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Re: POE/Tk/Fileevent Strangeness

by cmv (Chaplain)
on Jun 29, 2009 at 15:59 UTC ( #775719=note: print w/replies, xml ) Need Help??

in reply to POE/Tk/Fileevent Strangeness

rcaputo++ Thanks for your help! It makes using POE fun...

Everything you say makes sense to me, and I've redone my test program to use select_read() - see below. It works great on unix, but I get no text showing up either on STDOUT or in the text window under activestate (after re-commenting the use POE statements appropriately). Any pointers here?



use English; use strict; use warnings; use Tk; use POE; #use POE(qw(Loop::TkActiveState)); # Create file descriptor from input file name... my $infile = shift || die "Missing input file"; open(IFILE, "<$infile") || die "Cannot open $infile: $!"; my $ifd = *IFILE{IO}; my $TXT; my $session = POE::Session->create( inline_states=>{ _start=>sub { $TXT = $poe_main_window->Scrolled('Text')->pack; $_[KERNEL]->select_read($ifd, '_GetInput'); }, _GetInput=>sub { if (my $line = <$ifd>) { print STDERR $line; $TXT->insert('end', "-$.- $line"); $poe_main_window->update; } else { $_[KERNEL]->select_read($ifd) }; }, }, ); # Create dummy postback so the session won't die once input is done... my $subref = $session->postback('DontDie'); # Go... $poe_kernel->run();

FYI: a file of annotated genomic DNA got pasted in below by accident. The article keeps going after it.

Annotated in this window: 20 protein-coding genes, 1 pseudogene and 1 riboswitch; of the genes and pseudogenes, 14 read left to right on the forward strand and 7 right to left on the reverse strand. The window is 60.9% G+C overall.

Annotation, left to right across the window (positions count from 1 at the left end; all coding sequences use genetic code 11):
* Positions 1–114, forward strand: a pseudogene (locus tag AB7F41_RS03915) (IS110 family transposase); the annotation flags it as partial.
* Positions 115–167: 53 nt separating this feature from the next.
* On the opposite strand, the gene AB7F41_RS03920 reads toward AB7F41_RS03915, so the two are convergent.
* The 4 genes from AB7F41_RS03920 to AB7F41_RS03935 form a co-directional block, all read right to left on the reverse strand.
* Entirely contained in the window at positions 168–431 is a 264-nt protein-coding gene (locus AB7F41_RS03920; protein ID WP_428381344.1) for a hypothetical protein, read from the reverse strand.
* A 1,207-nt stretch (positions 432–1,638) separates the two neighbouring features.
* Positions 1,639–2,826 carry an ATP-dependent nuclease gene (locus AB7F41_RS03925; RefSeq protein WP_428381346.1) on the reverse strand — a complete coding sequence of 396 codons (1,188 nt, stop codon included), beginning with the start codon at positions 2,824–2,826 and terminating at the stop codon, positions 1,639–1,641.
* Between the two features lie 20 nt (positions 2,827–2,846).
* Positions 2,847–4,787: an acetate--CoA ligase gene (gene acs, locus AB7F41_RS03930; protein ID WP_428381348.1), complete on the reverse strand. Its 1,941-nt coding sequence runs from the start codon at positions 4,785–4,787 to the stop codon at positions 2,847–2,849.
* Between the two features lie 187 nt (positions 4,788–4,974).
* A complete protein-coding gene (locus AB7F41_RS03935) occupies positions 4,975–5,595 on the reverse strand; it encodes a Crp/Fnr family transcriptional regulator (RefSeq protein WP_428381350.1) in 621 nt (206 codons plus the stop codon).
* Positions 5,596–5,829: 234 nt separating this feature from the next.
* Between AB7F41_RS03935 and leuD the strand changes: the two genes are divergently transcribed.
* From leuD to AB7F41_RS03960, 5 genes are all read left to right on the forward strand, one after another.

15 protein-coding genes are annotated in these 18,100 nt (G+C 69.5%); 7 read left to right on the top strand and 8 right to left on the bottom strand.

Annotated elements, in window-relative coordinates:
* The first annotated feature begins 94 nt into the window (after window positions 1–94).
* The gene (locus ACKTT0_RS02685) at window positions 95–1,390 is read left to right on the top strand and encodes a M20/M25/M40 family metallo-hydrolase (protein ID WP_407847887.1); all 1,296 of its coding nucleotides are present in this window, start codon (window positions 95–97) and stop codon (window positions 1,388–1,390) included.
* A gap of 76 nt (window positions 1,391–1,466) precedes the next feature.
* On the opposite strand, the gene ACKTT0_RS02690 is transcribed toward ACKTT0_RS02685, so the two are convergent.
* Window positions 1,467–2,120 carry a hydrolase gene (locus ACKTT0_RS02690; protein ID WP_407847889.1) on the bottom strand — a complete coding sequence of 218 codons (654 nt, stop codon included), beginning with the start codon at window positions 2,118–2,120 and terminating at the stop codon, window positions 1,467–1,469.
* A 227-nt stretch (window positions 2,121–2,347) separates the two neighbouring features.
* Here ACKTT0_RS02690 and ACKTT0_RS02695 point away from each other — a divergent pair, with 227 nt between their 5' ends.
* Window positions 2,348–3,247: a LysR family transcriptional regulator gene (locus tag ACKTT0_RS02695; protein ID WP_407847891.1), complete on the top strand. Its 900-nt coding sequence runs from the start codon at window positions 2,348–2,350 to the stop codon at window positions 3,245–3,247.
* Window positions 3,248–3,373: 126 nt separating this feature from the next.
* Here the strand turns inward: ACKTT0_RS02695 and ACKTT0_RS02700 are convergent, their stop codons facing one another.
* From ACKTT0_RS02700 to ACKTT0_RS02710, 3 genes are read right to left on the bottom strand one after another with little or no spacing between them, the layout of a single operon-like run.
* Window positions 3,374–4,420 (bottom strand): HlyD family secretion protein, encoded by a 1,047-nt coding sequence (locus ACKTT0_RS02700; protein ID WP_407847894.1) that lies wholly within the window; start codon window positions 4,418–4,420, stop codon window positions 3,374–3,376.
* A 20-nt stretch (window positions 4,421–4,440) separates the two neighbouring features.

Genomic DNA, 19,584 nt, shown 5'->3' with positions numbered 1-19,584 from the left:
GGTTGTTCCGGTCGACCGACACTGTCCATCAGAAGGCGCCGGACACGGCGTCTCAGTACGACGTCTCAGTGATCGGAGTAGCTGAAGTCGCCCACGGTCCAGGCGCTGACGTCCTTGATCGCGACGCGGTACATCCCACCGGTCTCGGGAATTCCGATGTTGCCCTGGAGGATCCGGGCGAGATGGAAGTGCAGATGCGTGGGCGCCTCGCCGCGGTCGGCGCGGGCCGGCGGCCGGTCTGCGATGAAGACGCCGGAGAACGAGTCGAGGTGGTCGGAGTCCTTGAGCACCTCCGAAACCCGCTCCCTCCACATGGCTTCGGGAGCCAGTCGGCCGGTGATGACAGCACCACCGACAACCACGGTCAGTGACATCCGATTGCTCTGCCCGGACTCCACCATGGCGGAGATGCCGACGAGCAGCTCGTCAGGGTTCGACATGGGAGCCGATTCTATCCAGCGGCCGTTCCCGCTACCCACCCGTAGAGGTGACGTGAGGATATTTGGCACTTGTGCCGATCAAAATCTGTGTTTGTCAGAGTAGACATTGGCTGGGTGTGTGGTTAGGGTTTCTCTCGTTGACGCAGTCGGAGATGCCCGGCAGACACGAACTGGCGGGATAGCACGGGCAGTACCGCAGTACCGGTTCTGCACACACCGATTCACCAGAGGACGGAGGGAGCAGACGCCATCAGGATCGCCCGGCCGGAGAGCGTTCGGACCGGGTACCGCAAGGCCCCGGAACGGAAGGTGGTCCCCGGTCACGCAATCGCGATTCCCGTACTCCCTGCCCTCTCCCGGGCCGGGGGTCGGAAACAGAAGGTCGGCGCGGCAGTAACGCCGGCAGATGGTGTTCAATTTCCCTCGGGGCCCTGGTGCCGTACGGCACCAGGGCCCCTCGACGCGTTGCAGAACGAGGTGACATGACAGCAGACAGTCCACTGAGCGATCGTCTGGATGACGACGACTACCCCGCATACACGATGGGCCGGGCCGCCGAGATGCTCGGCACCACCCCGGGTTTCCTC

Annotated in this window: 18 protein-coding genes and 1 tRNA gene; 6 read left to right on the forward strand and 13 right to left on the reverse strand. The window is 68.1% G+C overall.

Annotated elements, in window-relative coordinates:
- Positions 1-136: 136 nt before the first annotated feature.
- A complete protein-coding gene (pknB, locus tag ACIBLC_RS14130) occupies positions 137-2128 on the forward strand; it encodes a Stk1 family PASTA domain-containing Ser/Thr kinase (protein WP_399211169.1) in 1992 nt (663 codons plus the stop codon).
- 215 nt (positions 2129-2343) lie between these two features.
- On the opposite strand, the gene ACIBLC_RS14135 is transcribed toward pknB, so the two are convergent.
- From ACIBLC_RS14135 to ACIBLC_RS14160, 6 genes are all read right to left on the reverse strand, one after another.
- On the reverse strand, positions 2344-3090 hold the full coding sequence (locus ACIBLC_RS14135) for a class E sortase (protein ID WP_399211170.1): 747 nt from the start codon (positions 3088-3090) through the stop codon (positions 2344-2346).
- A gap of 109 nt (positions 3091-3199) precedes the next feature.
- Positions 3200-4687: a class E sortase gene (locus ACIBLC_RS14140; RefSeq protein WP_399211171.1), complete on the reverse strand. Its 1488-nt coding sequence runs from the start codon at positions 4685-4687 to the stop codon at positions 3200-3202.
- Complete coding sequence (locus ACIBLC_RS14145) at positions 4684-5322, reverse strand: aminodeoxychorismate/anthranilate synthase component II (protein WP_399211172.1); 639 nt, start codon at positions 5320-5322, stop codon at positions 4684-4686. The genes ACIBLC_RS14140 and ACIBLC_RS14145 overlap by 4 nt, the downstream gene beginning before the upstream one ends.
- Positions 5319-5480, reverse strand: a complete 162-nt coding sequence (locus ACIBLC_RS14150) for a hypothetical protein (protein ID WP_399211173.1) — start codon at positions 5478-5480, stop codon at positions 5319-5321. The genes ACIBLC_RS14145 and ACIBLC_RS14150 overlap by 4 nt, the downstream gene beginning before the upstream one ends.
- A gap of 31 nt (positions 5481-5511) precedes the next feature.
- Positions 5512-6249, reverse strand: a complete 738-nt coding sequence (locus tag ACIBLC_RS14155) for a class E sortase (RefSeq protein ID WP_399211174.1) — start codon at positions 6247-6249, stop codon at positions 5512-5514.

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Re^2: POE/Tk/Fileevent Strangeness
by rcaputo (Chaplain) on Jul 14, 2009 at 16:58 UTC

    You should find a different way to read from plain files, for at least two reasons.

    Multiplexing plain files is generally pointless because the operating system always reports them as "ready to read". That is, your select_read() event will fire immediately and constantly. You may as well do:

    _start=>sub { $TXT = $poe_main_window->Scrolled('Text')->pack; $_[KERNEL]->yield('_GetInput'); }, _GetInput=>sub { if (defined(my $line = <$ifd>)) { print STDERR $line; $TXT->insert('end', "-$.- $line"); $poe_main_window->update; $_[KERNEL]->yield('_GetInput'); } },

    Your example works on UNIX because that OS treats everything as a file. Sockets, plain files, pipes, terminals, etc. have their quirks, but deep down UNIX treats them equally.

    As you're discovering, Windows isn't as nice. Even Perl's select() is limited to only working with sockets. This is why you can't get input notification for your plain file handle. The yield() based example above should be portable everywhere.

    A third, bonus issue: You've been mixing unbuffered, multiplexed I/O with buffered reads. This is a classical problem that tends to end badly. For example, the file handle may report not-ready-to-read because the data you're looking for is in the input buffer. The yield() based example will avoid it.

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